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The southeastern section of Johannesburg’s city centre is a shabby patch of concrete jungle, where a flyover scythes through a grimy jumble of warehouses and red-brick blocks, their facades shadowed by fire escapes, security bars and hoardings. But follow the flyover’s graffiti-splashed pillars a short distance to Berea Road and you will find one of South Africa’s hippest urban enclaves – an incredible example of urban regeneration.

On the grid of streets running northeast of Berea you can eat Ethiopian food in a weekly market, drink cocktails on a rooftop, browse galleries and boutiques and witness the area’s dynamic reinvention on a guided tour. And for travellers, spending a few hours here gives a glimpse of the development that is starting to transform central Johannesburg.

Reviving Maboneng
The Maboneng Precinct was once, like the rest of inner-city Johannesburg, a no-go area. When apartheid ended in 1994 and Nelson Mandela led the African National Congress party to power in South Africa’s first democratic elections, a crime wave swept through the city during the inevitable period of transition and uncertainty. As businesses relocated to the relative safety of Johannesburg’s northern suburbs, squatters moved into the vacated buildings; car-jacking was common after dark and walking around was dangerous any time of day. Left behind was a boarded-up ghost town with a fearsome reputation.

It was a bold move, then, for property developer Jonathan Liebmann to try and attract professionals and creatives back to this part of the city. Not only did he have to turn Maboneng’s derelict warehouses and disused factories into a fashionable destination – mimicking the gentrification of docks, riversides and industrial quarters in neighbourhoods such as Shoreditch, London and Williamsburg, Brooklyn – but he had to overcome the demonisation of inner-city Johannesburg in many locals’ suburban mindsets. Opened in 2009, today his Arts on Main complex is the nucleus of a buzzing urban destination, which stretches about four blocks northeast from Berea Road to Betty Street, between Fox and Main Streets. Liebmann’s company, Propertuity, now owns more than 30 buildings in the area, with new retail and residential spaces and a nightclub set to open in the coming months.

Arts on Main
Occupying a 1911 bonded warehouse, Arts on Main houses galleries and boutiques in its whitewashed, high-ceilinged interiors. Highlights include the Love Jozi/Black Coffee fashion store, which sells Love Jozi’s locally inspired range. Suiting Johannesburg’s friendly and down-to-earth attitude, there is a playfulness to designer Bradley Kirshenbaum’s work. The glass JoburgTap bottles for example feature the warning, “Drinking this water is one of the safest things to do in the city”, while T-shirts display designs such as Johannesburg’s skyline rising from a barcode. The store also showcases Black Coffee’s line of sumptuous, meticulous and highly imaginative women’s wear, in which designer Jacques van der Watt incorporates such influences as Central African ceremonial garments. Next door is the David Krut Bookstore, its tables holding everything from international art periodicals to a healthy collection of Africana.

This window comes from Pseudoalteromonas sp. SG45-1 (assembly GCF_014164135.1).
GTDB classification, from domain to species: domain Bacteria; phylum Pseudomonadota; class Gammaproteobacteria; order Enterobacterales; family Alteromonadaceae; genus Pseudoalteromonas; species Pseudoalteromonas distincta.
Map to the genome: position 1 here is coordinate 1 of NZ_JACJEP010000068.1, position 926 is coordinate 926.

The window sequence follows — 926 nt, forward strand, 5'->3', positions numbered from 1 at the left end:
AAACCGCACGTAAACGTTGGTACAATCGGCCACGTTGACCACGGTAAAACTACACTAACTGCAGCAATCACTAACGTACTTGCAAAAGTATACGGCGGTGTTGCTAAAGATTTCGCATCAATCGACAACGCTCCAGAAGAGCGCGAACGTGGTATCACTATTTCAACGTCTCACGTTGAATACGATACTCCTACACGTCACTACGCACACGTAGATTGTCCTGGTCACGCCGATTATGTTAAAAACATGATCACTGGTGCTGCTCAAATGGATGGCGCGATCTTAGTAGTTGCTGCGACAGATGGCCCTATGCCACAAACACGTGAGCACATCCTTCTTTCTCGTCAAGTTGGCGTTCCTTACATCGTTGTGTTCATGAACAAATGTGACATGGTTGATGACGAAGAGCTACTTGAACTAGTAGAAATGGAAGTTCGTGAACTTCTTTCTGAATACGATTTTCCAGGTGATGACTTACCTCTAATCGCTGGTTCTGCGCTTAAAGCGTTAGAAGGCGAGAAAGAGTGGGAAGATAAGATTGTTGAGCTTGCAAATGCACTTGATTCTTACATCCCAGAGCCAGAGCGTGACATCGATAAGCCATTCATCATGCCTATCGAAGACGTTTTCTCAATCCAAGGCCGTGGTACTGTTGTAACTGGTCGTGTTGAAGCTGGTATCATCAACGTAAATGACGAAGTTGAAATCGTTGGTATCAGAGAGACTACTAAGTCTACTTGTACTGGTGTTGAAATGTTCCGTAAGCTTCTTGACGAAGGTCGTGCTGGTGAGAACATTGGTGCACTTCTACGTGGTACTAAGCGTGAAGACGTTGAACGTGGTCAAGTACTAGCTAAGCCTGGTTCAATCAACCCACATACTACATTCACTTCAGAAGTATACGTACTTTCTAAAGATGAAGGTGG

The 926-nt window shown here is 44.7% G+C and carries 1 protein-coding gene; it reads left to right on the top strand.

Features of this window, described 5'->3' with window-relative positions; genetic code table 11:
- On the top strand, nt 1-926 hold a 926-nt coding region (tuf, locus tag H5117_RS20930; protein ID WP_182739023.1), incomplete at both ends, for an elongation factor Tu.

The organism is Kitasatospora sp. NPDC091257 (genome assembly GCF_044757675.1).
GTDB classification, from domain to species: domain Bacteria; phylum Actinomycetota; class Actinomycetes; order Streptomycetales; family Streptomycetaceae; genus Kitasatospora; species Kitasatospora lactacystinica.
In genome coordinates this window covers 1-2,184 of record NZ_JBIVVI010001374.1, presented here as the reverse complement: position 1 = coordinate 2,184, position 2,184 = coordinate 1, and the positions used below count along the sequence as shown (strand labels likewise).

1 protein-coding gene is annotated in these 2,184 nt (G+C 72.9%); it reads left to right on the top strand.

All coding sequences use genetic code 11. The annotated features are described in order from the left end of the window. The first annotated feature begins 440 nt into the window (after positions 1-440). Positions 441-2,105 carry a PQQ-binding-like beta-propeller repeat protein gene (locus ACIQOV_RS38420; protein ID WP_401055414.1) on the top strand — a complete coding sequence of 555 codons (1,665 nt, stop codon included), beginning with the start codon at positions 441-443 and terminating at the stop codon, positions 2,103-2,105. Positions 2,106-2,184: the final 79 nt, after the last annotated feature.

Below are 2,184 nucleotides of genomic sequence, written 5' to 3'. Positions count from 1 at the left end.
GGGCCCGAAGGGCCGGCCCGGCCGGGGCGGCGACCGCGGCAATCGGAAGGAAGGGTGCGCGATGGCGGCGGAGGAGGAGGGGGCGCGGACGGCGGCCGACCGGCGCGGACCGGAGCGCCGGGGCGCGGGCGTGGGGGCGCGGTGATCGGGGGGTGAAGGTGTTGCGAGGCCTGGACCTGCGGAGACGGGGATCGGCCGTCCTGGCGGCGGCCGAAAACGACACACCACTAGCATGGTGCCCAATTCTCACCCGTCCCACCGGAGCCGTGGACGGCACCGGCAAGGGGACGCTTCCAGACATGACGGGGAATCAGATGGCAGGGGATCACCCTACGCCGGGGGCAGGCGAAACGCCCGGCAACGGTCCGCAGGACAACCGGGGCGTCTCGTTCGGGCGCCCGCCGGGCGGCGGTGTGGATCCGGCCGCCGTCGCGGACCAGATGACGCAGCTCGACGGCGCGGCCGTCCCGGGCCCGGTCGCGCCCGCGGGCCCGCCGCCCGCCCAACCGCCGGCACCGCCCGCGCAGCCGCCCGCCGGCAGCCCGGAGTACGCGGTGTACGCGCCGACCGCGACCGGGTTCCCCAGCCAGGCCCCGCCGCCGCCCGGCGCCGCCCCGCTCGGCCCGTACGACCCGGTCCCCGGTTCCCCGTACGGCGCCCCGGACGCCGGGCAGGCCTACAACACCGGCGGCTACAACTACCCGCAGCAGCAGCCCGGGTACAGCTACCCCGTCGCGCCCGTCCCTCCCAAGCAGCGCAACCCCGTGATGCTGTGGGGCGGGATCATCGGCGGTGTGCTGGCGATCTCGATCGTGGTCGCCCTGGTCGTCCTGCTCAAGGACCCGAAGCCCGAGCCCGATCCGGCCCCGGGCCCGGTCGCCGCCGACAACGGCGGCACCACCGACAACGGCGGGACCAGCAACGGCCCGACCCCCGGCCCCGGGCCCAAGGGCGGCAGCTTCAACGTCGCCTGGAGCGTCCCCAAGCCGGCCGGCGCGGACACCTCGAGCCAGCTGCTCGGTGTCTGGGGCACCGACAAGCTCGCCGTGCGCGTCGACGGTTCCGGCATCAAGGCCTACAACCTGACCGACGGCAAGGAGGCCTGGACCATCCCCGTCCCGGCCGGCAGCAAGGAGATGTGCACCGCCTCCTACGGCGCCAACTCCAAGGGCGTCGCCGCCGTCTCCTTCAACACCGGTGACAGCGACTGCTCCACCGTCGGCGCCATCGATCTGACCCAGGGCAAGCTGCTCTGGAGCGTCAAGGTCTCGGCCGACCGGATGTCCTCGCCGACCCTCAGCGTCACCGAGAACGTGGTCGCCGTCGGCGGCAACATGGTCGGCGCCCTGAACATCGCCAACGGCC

Both shops open onto a rear courtyard, which is dotted with bushy lemon and olive trees and overlooked by the surrounding cityscape of flat roofs, air vents and razor wire-topped walls. A vintage car decorates the upstairs terrace of Canteen restaurant , which serves modern dishes such as beer-battered hake and chips in a minimalist interior.

Huge slogans splayed across the courtyard buildings bear testament to the artistic metamorphosis of Maboneng. “Lido Electrical” reads one of the older signs, while a newer addition is less prosaic: “Love your work”. As part of its vision to bring young creatives back to the inner city, Propertuity offers discounted studios and apartments in Maboneng to up-and-coming artists. William Kentridge is one of the more renowned artists with a studio in Arts on Main; his works – typically charcoal drawings, sculptures and animated films – have fetched more than $1 million at auction. With sundry galleries, art-related organisations and regular events including performances, screenings and readings, Arts on Main has become one of Johannesburg’s foremost creative hubs. 

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